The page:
By Joshua Kato
Ordinarily, the insects and worms that Tenywa fondly carries are scary to most Ugandans. But to him, this is money, it is a goldmine that few are willing to mine.
“These insects are not harmful. They do not sting. They do not even smell, but they are very useful to humans,” he says. Tenwya, who studied agriculture at university is now earning from growing meal worms, crickets and black soldier flies for a living.
Tenwya runs his rare enterprise in two locations, both near Gayaza. The main farm is located at the Makerere University farm, Kabanyoro. He named his farm, Ento Organic Farm, Wakiso.
“These insects have got a big market locally and outside,” he says.
Some of them can be consumed by both humans and animals. “The biggest attribute is that they provide a protein alternative to livestock farmers. They also have amino acids that help people and animals nourish their bodies,” he says.
Animal and birds conservation centres including zoos are some of the biggest customers. “They have a lot of reptiles that survive on insects. These include chameleons, ghekos etc,” he says.
Tenywa studied agriculture at University, majoring in Crop production and management. However, while still there, he became interested in growing insects for a living. He started implementing his unique idea in 2019.
“I and other people did research in keeping insects,” he says. Two years ago, he got a chance to go to Germany to basically study insect management. When he returned, he started his enterprise at Kabanyoro, with help from Dr Fred Kabi, of MUK, College of Agriculture.
“Initially, I was keeping the now common black soldier flies, but through exposure, I decided to spread my net wider,” he says.
At Kabanyoro, the insects are housed under improvised structures made using iron sheets and timber. The entire enterprise covers about 40x20feet. In this space, he keeps the insects and has a store for manure which he also sells plus his office. But because the enterprise is high value, so are the earnings. In each space of two square metres that is dedicated to each of the insect species, his harvest is about 56kgs per a cycle of two months. Each kilogram of some of the insects goes for sh30,000 or US$s10. “A cycle is just about two months, so if things are consistent, you earn some money,” he says. He says he earns a gross of sh4m per month from his insect enterprises.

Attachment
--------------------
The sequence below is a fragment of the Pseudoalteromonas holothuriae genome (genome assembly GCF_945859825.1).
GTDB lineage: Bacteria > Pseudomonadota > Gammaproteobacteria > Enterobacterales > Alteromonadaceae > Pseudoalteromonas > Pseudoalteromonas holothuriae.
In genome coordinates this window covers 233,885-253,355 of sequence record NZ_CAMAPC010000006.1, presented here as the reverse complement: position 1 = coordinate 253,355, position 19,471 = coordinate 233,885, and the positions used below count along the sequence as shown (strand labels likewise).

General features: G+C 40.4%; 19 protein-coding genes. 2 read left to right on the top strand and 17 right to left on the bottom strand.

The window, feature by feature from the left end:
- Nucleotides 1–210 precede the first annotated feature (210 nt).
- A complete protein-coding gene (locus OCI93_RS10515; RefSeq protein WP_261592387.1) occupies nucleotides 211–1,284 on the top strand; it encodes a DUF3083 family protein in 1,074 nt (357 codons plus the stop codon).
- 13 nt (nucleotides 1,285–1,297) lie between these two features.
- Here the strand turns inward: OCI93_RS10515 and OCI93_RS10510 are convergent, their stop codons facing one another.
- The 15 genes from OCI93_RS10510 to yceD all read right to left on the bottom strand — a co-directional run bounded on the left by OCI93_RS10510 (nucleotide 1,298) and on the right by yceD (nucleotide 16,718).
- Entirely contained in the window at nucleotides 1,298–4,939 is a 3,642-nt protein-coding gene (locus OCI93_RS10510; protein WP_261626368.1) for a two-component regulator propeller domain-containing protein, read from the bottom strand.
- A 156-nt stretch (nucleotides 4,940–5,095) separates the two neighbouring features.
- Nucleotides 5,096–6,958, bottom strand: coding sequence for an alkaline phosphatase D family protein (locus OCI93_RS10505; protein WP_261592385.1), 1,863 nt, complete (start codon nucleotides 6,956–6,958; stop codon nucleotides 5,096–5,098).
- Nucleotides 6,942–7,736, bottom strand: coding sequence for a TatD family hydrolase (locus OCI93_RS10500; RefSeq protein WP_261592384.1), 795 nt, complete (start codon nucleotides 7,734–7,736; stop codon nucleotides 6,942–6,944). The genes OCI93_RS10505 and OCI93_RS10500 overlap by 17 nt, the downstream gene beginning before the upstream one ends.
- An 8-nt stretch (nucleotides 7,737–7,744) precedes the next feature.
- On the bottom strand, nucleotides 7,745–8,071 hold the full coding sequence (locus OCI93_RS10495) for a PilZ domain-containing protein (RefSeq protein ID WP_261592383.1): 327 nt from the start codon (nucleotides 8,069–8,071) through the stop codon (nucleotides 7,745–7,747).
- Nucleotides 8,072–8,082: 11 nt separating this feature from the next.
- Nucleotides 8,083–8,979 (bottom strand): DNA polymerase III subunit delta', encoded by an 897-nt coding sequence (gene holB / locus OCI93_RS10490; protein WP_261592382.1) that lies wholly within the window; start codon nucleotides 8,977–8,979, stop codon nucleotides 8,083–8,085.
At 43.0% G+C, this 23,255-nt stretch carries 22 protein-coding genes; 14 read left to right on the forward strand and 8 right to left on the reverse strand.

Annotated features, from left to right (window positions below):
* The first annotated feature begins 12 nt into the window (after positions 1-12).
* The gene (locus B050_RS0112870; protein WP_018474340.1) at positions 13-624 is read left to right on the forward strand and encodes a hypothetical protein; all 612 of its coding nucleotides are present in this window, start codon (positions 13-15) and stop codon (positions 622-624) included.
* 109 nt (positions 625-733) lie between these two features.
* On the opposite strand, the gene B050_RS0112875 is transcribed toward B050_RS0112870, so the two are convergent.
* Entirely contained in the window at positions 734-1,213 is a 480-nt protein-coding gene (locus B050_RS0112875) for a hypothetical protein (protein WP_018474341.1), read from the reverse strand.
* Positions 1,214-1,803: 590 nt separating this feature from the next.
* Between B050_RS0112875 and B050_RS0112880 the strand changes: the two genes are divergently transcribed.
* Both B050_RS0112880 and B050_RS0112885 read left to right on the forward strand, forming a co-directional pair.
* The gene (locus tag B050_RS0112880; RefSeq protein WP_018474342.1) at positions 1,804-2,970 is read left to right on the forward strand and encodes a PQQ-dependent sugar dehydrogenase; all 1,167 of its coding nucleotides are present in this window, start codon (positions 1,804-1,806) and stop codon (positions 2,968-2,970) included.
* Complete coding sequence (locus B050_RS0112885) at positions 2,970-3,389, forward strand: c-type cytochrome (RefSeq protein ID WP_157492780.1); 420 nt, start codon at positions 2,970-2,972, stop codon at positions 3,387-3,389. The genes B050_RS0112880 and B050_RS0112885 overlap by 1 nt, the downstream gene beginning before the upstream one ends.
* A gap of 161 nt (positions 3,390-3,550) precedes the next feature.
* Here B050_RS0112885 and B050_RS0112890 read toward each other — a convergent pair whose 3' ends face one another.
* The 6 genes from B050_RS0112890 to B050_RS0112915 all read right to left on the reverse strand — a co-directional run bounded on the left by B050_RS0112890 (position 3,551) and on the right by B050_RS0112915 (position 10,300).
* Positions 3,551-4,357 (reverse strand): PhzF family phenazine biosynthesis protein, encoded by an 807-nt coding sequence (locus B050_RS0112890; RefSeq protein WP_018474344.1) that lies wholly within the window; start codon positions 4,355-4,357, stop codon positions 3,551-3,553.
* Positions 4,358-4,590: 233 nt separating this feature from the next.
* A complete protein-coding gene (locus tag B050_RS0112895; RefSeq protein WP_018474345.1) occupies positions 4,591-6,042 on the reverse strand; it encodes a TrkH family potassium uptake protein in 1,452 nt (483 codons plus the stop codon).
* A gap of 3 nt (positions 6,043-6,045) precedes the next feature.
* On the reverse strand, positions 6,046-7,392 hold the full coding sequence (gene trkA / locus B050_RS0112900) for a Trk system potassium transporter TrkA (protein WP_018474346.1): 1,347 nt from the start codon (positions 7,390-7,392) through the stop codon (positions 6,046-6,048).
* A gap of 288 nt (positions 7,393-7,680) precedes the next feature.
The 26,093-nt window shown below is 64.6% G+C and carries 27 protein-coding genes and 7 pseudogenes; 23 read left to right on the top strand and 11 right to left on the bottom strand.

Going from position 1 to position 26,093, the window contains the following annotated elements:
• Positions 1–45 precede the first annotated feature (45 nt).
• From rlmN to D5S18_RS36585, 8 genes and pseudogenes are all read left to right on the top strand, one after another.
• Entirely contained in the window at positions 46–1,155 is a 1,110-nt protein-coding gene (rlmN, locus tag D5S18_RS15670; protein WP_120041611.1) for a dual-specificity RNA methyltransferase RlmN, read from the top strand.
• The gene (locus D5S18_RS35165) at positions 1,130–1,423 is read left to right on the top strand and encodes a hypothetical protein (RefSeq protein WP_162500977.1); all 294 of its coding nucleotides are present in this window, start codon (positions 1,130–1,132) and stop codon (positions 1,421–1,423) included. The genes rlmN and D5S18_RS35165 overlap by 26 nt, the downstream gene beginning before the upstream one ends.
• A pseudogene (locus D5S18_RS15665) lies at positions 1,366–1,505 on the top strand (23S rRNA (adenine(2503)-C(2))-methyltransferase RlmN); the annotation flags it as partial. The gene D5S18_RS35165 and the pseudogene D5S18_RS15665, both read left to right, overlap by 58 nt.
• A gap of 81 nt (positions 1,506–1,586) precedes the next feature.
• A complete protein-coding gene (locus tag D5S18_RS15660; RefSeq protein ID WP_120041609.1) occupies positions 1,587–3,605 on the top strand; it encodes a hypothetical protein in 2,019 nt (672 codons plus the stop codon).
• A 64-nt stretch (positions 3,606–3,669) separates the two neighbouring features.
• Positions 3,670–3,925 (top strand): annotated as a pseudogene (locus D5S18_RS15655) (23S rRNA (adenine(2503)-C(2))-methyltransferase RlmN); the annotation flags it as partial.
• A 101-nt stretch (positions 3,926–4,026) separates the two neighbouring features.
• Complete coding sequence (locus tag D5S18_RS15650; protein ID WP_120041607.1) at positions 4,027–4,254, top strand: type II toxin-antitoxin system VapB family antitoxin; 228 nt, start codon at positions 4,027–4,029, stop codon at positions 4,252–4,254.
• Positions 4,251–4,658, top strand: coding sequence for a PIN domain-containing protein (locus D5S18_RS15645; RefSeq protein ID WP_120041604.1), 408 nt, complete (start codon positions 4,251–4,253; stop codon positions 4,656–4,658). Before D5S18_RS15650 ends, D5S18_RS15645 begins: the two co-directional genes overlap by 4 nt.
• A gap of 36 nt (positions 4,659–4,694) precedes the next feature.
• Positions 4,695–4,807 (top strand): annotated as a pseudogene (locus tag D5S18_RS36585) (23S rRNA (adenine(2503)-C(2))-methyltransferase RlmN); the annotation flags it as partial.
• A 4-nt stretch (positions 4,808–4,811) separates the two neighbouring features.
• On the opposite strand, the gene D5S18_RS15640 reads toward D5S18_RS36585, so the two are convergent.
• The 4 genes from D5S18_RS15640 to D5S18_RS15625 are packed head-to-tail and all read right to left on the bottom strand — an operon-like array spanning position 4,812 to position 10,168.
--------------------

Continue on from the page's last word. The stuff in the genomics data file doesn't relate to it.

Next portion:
Tenywa imported the first stock from the Netherlands because they could not be found here. “I got about 100grams of the insects and started multiplying them. It took us about 8months to succeed but now we are moving on smoothly,” he says. Like the other insects, these are fed on crop leaves and fruits, which are readily available.
Mealworms are the larval form of the yellow mealworm beetle, Tenebrio molitor, a species of darkling beetle. Like all insects, they go through four life stages: egg, larva, pupa, and adult. Larvae typically measure about 2.5 centimetres (0.98 in) or more, whereas adults are generally between 1.25 to 1.8 centimetres (0.49 to 0.71 in) in length. Tenwya says that each of these stages is useful. “You can sell each of the stages. Some people use them in confectionaries including in processing cakes,” he says. He sells a kilogram at sh30,000. In one cycle, he produces about 56kilograms.